*Got a question about the Nintendo 3DS XL? Then check out our Frequently Asked Questions section which can be found beneath this review
The standard Nintendo 3DS is quite a dainty little thing, and the size difference between that model and the new XL one is quite startling at first. This isn’t the first time that Nintendo has released an XL version of one of its handheld consoles – the DSi XL launched just over two years ago – but that leap wasn’t anywhere near as significant as this one. Both screens on the 3DS XL are around 90% bigger than the pair found on the original 3DS, and it’s almost twice as heavy, which gifts the unit with the same kind of pleasing heft that Microsoft’s wired Xbox 360 pads have always had.
In terms of resolution and visual clarity, the two screens on the 3DS XL are technically identical to the ones on the 3DS, but it really doesn’t matter; there was always a sense that the screens on the first console were a mite too small anyway. The experience of playing Kid Icarus: Uprising on the new machine – particularly during some of the spectacular flying sequences that take place in the opening half-hour – is as thoroughly impressive as ever, and none of that visual panache has lost any of its awe-inspiring sheen.
Aesthetically, some people are inevitably going to prefer the original machine – what with its glossy finish and hard right angles – but there’s no denying it: for most people, the XL is going to be an essential upgrade. If you’ve got big hands, the curved edges and the bigger screens make good software so much easier to get completely lost in. This makes it a breeze to happily binge like never before on things like Super Mario 3D Land and Kid Icarus, but much more importantly, it makes long sessions on the epic likes of Heroes of Ruin or Ocarina of Time very palatable too.
The positioning of the stylus slot on the original 3DS was a bit mystifying, but on the XL it’s located on the bottom right-hand side of the unit, which means that you can seamlessly grab and then re-stash it whenever you need to. The new stylus is longer, chubbier and much easier to hold (and harder to misplace) and the battery life is hugely improved. If you’re someone who likes to take advantage of the system’s moreish StreetPass functionality, it’ll be a relief to hear that we got almost four whole day’s worth of StreetPass goodness off the back of a single charge; conversely the original 3DS didn’t tend to last much longer than two.
If you’re planning on upgrading from a 3DS to a 3DS XL, the process couldn’t be smoother. A very simple data transfer procedure – which can be activated via Settings > Other Settings > System Transfer – will move everything across in less than ten minutes, including the free games that you’ll have received if you’re a member of Nintendo’s 3DS Ambassador program. If you’re planning on making the XL model your first 3DS though, be aware that power adaptors are currently only being sold separately.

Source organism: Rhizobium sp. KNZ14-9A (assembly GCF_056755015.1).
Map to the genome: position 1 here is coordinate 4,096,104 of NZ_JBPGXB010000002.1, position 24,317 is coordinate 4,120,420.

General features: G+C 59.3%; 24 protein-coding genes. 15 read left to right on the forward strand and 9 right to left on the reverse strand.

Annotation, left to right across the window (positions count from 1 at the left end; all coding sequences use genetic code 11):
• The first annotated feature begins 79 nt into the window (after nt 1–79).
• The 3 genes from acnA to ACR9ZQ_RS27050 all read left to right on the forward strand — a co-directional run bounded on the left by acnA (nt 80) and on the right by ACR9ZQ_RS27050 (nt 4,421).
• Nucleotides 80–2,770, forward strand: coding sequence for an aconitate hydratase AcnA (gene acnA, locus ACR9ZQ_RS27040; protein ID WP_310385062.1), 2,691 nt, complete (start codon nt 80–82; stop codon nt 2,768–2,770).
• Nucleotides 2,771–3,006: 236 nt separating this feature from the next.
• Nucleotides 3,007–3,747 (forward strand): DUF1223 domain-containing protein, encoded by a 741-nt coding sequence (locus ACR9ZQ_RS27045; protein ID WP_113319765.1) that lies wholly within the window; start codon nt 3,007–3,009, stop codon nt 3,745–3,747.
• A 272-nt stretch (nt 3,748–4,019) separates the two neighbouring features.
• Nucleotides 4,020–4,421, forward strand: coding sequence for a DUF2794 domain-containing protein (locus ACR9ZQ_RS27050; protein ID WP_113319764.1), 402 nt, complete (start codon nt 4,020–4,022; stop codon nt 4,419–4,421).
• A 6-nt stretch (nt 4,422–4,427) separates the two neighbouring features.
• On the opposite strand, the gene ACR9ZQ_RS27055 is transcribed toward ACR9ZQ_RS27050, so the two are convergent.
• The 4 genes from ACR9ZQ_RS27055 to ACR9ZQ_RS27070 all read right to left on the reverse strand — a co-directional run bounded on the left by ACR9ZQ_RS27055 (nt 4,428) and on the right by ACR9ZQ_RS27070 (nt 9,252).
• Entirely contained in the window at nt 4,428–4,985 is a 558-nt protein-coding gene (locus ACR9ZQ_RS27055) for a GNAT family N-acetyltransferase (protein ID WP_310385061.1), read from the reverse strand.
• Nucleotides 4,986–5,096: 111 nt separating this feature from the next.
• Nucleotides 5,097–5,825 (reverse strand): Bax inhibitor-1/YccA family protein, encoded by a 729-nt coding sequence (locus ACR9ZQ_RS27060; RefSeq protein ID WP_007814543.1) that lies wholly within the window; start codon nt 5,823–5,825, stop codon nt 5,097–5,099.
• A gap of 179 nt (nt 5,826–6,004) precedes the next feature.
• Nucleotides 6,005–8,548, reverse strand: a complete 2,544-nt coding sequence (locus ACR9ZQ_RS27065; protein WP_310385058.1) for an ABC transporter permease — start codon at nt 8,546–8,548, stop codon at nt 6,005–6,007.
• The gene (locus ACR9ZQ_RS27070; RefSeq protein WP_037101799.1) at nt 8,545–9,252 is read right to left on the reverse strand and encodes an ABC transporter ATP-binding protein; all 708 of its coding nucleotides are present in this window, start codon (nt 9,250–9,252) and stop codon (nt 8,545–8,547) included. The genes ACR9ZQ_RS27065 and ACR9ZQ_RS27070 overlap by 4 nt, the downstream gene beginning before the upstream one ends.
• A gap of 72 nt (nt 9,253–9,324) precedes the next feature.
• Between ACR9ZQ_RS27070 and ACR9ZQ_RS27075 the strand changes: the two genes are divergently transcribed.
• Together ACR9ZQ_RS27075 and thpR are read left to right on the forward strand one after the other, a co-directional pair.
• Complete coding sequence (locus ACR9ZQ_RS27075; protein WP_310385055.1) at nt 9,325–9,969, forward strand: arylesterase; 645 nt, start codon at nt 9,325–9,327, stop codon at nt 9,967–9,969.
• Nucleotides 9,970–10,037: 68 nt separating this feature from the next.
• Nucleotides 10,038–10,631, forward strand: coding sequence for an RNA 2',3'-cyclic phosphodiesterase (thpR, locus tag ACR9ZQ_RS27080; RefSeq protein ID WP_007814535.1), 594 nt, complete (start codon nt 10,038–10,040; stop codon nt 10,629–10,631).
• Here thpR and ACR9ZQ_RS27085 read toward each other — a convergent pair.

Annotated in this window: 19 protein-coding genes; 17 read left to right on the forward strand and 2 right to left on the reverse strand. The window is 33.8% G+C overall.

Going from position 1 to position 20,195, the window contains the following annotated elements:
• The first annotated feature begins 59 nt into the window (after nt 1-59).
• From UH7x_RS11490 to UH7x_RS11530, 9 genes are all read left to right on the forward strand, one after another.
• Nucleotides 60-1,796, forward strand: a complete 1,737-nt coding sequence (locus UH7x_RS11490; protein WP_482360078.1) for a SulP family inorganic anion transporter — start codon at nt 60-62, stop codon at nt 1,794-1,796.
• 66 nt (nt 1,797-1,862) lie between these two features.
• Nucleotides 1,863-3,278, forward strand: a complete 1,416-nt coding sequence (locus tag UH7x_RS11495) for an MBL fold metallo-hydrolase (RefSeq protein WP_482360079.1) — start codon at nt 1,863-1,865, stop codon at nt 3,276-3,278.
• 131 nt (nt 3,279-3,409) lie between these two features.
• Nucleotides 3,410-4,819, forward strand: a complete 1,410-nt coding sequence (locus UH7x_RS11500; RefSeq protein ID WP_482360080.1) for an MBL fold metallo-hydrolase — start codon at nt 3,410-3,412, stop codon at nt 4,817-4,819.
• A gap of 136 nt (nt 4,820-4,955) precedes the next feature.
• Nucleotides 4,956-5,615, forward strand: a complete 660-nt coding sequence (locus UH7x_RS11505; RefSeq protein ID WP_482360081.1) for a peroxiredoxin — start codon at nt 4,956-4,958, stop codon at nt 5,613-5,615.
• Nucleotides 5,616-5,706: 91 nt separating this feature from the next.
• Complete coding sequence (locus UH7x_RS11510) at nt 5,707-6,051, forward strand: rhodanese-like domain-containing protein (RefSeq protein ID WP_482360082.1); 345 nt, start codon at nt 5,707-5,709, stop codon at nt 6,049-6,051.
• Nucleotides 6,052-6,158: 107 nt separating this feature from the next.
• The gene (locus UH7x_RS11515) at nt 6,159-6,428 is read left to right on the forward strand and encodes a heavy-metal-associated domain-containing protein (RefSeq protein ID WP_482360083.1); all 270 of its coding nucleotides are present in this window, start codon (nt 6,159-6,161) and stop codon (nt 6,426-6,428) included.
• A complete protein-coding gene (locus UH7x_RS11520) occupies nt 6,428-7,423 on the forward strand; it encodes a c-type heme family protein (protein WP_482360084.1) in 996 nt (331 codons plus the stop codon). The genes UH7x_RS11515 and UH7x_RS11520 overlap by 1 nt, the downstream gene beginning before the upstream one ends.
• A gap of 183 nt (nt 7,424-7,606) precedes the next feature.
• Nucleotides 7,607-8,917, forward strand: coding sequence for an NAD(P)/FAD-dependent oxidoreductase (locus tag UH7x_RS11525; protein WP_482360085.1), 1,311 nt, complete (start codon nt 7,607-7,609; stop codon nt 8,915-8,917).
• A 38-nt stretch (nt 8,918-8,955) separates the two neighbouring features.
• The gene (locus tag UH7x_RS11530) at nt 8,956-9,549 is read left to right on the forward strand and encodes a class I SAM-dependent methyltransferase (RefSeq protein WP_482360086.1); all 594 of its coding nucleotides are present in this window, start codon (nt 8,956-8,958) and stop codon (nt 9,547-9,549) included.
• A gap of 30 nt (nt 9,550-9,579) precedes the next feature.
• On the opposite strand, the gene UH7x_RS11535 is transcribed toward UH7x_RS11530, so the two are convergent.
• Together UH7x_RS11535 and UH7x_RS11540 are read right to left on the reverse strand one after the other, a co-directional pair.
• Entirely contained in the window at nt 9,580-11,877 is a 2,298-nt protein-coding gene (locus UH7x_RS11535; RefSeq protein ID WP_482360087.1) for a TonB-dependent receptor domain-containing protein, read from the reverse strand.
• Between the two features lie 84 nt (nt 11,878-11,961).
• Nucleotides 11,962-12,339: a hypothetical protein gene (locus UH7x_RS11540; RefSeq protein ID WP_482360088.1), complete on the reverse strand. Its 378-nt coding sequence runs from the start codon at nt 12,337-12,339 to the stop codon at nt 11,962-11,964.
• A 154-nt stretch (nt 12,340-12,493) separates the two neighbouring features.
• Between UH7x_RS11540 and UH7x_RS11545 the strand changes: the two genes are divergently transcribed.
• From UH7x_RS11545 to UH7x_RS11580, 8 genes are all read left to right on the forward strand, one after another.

The XL’s 4GB memory is going to come in very handy when Nintendo start distributing their first-party titles digitally – a process that’s beginning with New Super Mario Bros. 2 in August – and the 3D effects are much more consistent on the larger main screen; it’s the biggest screen ever seen on a Nintendo handheld. If you’re someone who tends to move around excitedly when playing Mario Kart 7 online – and who isn’t, frankly – the 3D is now far less likely to snap out of its front-on “sweet spot” when you do. It may not be as stylish and sleek as its predecessor, but in all, the 3DS XL is the 3DS to own… chances are it just won’t fit in your pocket. But who does that?
Nintendo 3DS XL – FAQ
When’s it out?
How big is it?
The screens on the 3DS XL are around 90% larger than they were on the original console. Top screen: 4.88 inches. Bottom screen: 4.18 inches. The console itself is around 46% larger.
What’s the difference in battery life?
Nintendo estimate that the battery life on the 3DS XL lasts for around 86% longer.
Is a charger included?
No. Chargers are currently only being sold separately.
What colours is it going to be available in?
At launch, the 3DS XL will be available in Red and Black, Blue and Black and Silver and Black.
Is there more memory?
Yes. The 3DS XL comes with a 4GB SD card as standard, as opposed to the 2GB card that came with the original 3DS.
Is it still compatible with original DS and DSi games?
Are there any major design changes?
The headphone jack is now on the left hand side of the unit, and the stylus is now kept on the right. The power button is round and more pronounced, and the shell has round edges.
Is it easy to transfer data from an old 3DS to a new one?
Very. Switch both consoles on, and then follow the instructions after going to Settings > Other Settings > System Transfer.
The Nintendo 3DS XL console is currently due for release on Saturday, July 28th 2012.
Watch the official trailer for the Nintendo 3DS XL below: